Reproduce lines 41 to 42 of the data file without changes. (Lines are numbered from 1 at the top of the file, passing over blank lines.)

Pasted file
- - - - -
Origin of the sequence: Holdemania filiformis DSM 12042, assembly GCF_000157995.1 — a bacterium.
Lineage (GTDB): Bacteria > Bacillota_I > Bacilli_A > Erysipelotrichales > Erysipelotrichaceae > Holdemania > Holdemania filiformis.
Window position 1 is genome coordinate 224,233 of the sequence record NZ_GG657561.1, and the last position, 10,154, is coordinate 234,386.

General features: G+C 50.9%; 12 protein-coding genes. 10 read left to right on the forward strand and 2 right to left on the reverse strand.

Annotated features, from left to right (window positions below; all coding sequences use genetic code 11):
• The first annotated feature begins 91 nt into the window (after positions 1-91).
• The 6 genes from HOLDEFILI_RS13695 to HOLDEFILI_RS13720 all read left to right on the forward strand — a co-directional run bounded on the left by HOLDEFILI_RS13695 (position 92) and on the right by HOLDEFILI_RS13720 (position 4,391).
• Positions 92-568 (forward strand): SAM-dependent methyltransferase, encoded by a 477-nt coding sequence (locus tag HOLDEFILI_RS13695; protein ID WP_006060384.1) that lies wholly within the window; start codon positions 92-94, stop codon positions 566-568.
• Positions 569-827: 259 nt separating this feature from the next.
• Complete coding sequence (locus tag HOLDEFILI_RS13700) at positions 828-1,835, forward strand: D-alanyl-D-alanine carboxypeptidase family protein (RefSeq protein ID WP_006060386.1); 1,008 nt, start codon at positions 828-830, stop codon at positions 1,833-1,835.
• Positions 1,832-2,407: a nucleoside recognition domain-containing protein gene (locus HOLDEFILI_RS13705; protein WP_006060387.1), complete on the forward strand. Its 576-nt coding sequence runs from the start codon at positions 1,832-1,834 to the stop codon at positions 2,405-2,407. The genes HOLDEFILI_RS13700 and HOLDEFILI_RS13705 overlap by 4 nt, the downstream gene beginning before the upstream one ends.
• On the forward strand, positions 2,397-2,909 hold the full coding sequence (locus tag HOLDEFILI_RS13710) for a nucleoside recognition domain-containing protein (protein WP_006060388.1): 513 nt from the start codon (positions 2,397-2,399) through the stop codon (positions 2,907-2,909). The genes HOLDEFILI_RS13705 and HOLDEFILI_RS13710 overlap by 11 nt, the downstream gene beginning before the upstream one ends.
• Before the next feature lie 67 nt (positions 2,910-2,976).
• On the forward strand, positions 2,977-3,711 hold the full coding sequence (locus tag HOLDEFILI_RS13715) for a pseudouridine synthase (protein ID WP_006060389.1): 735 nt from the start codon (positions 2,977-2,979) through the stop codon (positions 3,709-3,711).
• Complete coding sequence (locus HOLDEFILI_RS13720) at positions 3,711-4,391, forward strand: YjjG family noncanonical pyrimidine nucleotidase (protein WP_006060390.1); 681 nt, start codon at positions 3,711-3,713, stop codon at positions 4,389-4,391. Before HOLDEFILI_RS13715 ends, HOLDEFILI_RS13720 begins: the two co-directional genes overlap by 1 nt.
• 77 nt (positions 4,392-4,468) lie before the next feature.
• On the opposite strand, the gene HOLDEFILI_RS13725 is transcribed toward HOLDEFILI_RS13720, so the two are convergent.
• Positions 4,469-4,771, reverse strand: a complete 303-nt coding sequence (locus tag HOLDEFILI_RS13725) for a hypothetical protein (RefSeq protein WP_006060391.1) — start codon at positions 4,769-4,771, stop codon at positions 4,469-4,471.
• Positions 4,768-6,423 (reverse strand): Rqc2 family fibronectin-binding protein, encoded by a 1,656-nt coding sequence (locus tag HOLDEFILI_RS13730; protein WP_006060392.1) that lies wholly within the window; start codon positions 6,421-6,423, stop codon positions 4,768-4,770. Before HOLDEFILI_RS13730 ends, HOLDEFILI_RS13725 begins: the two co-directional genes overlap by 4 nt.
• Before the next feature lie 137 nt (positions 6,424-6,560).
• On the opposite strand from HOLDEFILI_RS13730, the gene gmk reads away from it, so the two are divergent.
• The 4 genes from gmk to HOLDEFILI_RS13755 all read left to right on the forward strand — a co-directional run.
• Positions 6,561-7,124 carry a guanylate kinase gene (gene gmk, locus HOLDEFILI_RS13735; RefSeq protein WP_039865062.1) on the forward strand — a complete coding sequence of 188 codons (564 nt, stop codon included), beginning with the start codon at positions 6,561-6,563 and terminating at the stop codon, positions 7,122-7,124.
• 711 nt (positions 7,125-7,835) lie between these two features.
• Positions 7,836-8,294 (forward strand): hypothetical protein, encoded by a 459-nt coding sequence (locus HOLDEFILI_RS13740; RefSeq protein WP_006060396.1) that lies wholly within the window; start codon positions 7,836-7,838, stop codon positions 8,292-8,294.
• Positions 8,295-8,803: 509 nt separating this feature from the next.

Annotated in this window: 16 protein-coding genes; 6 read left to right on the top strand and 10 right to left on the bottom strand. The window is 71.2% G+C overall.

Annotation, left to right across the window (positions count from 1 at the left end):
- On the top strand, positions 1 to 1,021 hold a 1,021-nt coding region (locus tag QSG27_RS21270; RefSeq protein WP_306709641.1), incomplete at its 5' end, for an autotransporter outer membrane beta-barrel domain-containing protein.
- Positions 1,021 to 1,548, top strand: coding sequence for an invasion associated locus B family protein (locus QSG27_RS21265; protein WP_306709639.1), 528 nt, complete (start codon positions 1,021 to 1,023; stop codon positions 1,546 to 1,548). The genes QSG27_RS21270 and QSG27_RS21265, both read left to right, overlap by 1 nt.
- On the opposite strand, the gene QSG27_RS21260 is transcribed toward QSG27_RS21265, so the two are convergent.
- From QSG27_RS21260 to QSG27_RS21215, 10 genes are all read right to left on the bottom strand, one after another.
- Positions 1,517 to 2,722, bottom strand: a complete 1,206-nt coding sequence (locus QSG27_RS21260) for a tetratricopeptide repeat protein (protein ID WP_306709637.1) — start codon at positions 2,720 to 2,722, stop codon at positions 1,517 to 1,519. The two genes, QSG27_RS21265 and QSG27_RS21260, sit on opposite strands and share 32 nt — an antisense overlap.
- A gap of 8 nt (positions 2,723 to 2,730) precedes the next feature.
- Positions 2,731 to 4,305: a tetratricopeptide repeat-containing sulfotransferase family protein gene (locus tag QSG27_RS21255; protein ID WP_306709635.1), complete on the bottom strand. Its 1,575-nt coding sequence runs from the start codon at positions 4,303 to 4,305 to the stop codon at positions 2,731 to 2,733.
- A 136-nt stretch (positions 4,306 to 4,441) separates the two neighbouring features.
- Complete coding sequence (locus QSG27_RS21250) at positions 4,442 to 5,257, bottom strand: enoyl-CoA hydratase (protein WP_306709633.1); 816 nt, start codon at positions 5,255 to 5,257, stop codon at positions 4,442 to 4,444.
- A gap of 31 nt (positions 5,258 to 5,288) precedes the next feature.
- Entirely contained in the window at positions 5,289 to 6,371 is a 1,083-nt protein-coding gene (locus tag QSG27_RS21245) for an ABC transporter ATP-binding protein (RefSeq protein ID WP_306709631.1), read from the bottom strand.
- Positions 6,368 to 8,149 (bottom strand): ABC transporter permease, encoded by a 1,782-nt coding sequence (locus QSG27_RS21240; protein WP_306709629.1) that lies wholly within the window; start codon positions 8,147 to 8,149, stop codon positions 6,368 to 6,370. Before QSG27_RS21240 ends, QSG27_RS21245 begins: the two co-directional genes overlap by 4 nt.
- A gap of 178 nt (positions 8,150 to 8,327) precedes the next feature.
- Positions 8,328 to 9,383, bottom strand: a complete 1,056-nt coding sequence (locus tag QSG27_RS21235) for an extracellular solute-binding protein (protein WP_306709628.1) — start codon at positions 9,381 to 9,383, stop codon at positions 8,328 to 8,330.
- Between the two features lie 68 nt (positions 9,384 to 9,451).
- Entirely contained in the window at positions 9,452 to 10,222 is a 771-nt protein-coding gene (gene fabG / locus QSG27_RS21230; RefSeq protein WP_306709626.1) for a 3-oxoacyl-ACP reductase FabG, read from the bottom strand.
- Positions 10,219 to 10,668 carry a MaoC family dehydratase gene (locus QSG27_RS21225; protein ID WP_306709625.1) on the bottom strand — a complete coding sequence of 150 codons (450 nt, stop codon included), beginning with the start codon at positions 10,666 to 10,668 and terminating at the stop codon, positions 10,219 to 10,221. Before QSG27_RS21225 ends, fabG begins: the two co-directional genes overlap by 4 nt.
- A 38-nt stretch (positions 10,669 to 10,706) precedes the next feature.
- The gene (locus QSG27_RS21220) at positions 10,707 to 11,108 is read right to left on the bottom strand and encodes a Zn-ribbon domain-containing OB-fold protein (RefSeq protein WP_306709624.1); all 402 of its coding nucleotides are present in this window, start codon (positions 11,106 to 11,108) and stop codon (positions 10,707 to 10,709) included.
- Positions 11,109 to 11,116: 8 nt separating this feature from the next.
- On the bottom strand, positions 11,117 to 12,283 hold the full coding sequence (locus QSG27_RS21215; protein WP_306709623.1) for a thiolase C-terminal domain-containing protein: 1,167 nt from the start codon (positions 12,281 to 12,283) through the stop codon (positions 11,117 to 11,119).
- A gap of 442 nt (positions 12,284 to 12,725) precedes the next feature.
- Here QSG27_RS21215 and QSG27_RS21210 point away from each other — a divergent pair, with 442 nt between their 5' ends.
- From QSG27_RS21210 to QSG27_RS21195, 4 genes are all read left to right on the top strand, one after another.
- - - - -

- A gap of 178 nt (positions 8,150 to 8,327) precedes the next feature.
- Positions 8,328 to 9,383, bottom strand: a complete 1,056-nt coding sequence (locus tag QSG27_RS21235) for an extracellular solute-binding protein (protein WP_306709628.1) — start codon at positions 9,381 to 9,383, stop codon at positions 8,328 to 8,330.